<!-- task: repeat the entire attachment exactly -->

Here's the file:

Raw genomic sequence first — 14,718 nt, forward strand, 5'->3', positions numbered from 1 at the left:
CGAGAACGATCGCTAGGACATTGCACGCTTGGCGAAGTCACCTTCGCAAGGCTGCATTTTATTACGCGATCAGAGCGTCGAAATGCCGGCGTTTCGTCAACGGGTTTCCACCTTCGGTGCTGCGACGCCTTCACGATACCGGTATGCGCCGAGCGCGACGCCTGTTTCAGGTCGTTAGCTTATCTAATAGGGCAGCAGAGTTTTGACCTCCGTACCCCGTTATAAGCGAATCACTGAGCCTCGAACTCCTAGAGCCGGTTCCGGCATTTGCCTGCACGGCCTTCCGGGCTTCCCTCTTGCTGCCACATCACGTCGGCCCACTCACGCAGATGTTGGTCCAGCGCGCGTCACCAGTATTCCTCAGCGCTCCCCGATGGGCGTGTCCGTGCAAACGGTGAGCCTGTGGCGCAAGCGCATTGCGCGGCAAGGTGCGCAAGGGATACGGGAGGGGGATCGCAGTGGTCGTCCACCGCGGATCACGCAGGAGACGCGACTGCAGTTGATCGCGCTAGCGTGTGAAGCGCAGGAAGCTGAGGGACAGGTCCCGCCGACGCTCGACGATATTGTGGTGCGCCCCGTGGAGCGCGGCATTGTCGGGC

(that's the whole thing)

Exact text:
Raw genomic sequence first — 14,718 nt, forward strand, 5'->3', positions numbered from 1 at the left:
CGAGAACGATCGCTAGGACATTGCACGCTTGGCGAAGTCACCTTCGCAAGGCTGCATTTTATTACGCGATCAGAGCGTCGAAATGCCGGCGTTTCGTCAACGGGTTTCCACCTTCGGTGCTGCGACGCCTTCACGATACCGGTATGCGCCGAGCGCGACGCCTGTTTCAGGTCGTTAGCTTATCTAATAGGGCAGCAGAGTTTTGACCTCCGTACCCCGTTATAAGCGAATCACTGAGCCTCGAACTCCTAGAGCCGGTTCCGGCATTTGCCTGCACGGCCTTCCGGGCTTCCCTCTTGCTGCCACATCACGTCGGCCCACTCACGCAGATGTTGGTCCAGCGCGCGTCACCAGTATTCCTCAGCGCTCCCCGATGGGCGTGTCCGTGCAAACGGTGAGCCTGTGGCGCAAGCGCATTGCGCGGCAAGGTGCGCAAGGGATACGGGAGGGGGATCGCAGTGGTCGTCCACCGCGGATCACGCAGGAGACGCGACTGCAGTTGATCGCGCTAGCGTGTGAAGCGCAGGAAGCTGAGGGACAGGTCCCGCCGACGCTCGACGATATTGTGGTGCGCCCCGTGGAGCGCGGCATTGTCGGGC